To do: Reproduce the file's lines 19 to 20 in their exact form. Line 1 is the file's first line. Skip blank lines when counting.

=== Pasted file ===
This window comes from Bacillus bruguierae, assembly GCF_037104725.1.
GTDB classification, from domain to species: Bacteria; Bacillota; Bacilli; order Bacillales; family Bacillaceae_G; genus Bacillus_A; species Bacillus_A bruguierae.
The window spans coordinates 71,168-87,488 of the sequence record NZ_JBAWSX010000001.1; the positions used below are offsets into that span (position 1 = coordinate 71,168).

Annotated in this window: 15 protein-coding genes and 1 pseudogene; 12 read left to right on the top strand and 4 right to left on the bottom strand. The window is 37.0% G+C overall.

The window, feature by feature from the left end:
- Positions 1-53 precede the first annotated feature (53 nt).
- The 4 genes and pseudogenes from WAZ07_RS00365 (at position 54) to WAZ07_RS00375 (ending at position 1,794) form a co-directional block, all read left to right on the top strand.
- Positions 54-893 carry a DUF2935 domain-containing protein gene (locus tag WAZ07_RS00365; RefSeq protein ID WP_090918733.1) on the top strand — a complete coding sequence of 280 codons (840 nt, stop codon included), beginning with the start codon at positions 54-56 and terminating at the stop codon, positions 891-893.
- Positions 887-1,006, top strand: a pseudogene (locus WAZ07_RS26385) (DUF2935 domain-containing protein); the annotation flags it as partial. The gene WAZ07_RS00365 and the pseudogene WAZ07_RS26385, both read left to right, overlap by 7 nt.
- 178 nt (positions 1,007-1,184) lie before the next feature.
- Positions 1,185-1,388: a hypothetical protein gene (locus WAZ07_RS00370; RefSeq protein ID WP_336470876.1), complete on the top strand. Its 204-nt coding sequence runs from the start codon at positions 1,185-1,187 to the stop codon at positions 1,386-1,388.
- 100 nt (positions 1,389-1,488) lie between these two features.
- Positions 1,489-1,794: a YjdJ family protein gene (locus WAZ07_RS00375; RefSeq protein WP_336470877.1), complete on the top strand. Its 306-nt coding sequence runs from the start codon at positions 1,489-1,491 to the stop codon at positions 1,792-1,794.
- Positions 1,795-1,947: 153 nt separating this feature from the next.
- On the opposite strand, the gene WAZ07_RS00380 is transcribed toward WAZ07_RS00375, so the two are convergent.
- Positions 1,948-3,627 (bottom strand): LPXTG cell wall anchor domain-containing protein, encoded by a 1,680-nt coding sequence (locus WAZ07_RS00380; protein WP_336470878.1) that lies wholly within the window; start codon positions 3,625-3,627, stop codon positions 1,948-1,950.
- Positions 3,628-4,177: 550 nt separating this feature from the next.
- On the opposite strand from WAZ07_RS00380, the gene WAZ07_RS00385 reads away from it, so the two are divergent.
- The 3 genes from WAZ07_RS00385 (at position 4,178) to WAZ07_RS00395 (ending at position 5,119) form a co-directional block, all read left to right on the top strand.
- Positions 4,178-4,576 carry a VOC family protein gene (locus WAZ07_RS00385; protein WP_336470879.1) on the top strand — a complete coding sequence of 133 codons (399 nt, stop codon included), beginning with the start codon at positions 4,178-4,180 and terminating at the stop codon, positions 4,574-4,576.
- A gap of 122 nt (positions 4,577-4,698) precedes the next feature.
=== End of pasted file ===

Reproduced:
- The 3 genes from WAZ07_RS00385 (at position 4,178) to WAZ07_RS00395 (ending at position 5,119) form a co-directional block, all read left to right on the top strand.
- Positions 4,178-4,576 carry a VOC family protein gene (locus WAZ07_RS00385; protein WP_336470879.1) on the top strand — a complete coding sequence of 133 codons (399 nt, stop codon included), beginning with the start codon at positions 4,178-4,180 and terminating at the stop codon, positions 4,574-4,576.